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Preparing for a Flood

Flood Prep

The National Weather Service says some areas of North Dakota may see flooding this spring. Are you prepared? Being prepared will help minimize the damage if you do get flooded. Your planning should include knowing how to protect your family, property and livestock. Check your sump pump, floor drains and electric generator if you have one. (NDSU Photo)

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Managing Saline Soils

Saline Soil

Saline soils have salt levels high enough that crop yields begin to suffer or cropping is impractical. Several factors contribute to the development of saline soils. A high water table is a prime requirement. Recognizing how and why salts accumulate is the first step in farming profitably on land interspersed with saline soils. Preventing further encroachment of salinity and addressing remediation strategies are other steps.

(NDSU Photo)

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Buying Ground Beef

Farm cattle

 

When cattle are processed into cuts, such as sirloin steaks or filet mignon, the small pieces left over can be ground up to be sold as ground beef. Will these trimmings make a good hamburger or is it better to buy ground beef that has been ground from whole muscle? You might be surprised at the answer.

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2013 Weed Control Guide

Saltcedar

The 2013 Weed Control Guide has an easy-to-follow format that will help producers with sometimes difficult herbicide application decisions. The guide also lists other publications that are available to provide even more specific information.

The guide is based on federal and state herbicide labels, research at North Dakota Research Extension Centers and other information from the North Dakota Department of Agriculture.

(Saltcedar - Mr. & Mrs. Robert G. Young @ USDA-NRCS PLANTS Database)

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Handling Liquid Feed Commodities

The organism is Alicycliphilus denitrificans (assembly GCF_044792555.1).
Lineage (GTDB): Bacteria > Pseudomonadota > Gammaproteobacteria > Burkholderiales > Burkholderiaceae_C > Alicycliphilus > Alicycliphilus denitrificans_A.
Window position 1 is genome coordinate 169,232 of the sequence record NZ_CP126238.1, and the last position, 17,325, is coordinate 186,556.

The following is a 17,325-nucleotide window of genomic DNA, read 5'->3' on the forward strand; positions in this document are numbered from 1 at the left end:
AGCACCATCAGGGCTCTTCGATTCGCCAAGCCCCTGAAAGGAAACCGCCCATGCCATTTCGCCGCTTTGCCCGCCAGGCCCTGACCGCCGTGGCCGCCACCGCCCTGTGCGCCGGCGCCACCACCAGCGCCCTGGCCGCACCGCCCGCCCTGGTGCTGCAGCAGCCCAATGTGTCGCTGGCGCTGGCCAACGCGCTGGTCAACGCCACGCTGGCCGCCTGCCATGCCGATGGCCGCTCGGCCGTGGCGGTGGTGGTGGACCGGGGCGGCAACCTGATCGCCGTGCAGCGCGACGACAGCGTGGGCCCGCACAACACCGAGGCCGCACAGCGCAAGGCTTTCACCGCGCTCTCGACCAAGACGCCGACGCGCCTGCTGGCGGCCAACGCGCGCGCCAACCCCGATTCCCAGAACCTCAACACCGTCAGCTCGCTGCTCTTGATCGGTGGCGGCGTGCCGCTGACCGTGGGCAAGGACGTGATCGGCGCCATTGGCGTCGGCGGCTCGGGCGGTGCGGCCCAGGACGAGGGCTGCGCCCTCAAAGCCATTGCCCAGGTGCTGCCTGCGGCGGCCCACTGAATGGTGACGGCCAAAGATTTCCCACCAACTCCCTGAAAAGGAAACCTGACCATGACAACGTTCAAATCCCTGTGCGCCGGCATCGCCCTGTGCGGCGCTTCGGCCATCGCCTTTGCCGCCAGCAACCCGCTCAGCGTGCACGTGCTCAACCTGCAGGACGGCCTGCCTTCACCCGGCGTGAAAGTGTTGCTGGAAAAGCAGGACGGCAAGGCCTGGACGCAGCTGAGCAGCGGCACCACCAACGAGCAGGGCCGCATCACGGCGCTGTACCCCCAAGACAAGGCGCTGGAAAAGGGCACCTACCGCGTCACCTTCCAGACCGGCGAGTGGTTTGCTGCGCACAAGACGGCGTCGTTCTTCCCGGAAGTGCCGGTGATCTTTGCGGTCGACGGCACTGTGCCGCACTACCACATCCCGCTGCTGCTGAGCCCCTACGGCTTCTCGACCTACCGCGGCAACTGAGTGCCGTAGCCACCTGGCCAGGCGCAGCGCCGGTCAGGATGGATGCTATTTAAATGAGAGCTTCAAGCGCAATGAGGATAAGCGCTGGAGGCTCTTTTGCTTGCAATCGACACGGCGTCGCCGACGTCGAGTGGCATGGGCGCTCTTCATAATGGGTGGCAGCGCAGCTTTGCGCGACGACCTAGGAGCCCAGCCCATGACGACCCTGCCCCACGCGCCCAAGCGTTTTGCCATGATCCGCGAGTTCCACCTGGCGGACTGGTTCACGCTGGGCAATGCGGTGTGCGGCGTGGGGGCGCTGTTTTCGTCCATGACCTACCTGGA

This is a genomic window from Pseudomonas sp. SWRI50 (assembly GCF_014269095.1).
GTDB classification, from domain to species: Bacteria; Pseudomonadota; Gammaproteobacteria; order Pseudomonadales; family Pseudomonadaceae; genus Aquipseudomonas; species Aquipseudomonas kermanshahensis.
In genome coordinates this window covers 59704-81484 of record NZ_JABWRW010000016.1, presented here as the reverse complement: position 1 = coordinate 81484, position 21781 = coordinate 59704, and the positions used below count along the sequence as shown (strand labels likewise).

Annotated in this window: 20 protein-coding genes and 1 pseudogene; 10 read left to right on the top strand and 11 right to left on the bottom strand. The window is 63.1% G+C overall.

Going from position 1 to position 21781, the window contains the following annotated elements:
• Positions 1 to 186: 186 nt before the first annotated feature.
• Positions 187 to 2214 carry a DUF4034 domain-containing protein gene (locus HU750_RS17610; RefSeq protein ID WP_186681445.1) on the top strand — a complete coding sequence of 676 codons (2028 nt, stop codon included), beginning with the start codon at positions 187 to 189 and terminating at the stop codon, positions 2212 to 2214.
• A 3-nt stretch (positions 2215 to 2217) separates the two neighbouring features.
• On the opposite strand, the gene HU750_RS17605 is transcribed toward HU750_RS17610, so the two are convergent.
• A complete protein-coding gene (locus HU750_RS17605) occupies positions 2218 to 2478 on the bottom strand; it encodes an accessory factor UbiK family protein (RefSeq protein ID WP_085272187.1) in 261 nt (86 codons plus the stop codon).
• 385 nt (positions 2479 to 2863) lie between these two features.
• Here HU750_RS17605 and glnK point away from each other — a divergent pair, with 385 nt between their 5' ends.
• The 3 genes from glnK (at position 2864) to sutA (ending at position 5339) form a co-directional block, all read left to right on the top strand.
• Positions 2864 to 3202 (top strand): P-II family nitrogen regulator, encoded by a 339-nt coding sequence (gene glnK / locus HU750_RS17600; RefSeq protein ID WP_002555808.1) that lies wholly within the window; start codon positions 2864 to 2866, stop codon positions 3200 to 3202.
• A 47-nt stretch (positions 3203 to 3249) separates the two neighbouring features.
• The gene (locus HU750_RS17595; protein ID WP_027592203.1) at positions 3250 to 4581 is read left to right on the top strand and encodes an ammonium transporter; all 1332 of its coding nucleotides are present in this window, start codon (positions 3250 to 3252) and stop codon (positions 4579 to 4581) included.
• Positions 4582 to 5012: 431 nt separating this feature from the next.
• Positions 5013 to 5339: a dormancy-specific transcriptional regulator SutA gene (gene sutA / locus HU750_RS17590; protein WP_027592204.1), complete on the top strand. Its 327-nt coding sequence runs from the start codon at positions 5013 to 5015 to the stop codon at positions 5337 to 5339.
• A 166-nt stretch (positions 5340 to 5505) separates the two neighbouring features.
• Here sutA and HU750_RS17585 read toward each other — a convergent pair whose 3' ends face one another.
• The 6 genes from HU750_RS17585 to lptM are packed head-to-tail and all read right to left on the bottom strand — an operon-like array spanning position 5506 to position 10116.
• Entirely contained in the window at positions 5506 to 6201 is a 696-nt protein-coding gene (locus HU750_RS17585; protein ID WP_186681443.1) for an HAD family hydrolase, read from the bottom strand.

Dairy Cows eating

Liquid feeds are useful for conditioning rations, improving palatability, reducing dustiness and providing nutrients to livestock. Many liquid byproduct materials are available for use in beef cattle rations. In addition, a number of commercial liquid supplement products also are available.

(Photo courtesy Carrington REC)

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Protecting Cattle from the Cold

Cattle in Winter 4

Cold temperatures bring on challenges for cow-calf producers. Producers need to provide balanced rations, modify the environment to provide protection and give the cattle plenty of water. Cattle that suffer hypothermia or frostbite are more prone to other disease conditions and certainly do not perform as well as cattle that are warm, dry and out of the wind. (Photo courtesy Carrington Research Extension Center)

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Variety Trials Provide Valuable Information

variety trials 2012Selecting the crop varieties that will grow best in a particular area can make a huge impact on a producer's profitability. Each year, NDSU agricultural researchers conduct variety trials to help determine which varieties produce the best yields under a range of growing conditions. The researchers evaluate the varieties based on a number of characteristics. Using that data, producers should choose the varieties that, on average, perform the best at multiple locations near their farming operation during several years. (NDSU photo)

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Determine Ewe Pregnancy Early

ultrasoundDetecting pregnancy in sheep early can make a big impact on a producer's bottom line. Knowing whether ewes are pregnant can help producers provide the animals with the feed they need when they need it. Producers also will know which ewes are producing more than one lamb and may need extra assistance. Sheep producers have two options for detecting pregnancy early: an ultrasound and blood testing. (Photo by Reid Redden, NDSU)

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Potatoes Possible Cattle Feed Source

potatoes as cattle feedPotatoes could become a feed option for cattle this year. Drought conditions led to poor yields in forage crops, high hay and corn prices, and a larger supply of diseased or malformed potatoes. Livestock experts say potatoes have similar feed quality as barley on a dry-matter basis and could be a relatively low-cost feedstuff, but the cost of transporting them could be high, and cattle should be adapted slowly to rations containing potatoes to avoid digestive upsets. (NDSU photo)

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Protect Your Hay Bales

hay balesWith hay yields down and prices up this year, protecting your hay bales is extremely important. Round bales, the most common form of baling, are designed to shed water, but hay loss still can occur if they aren't covered. Options for protecting bales include storing them indoors and stacking them on a pad of stone or porous material and covering them with plastic. (NDSU photo)

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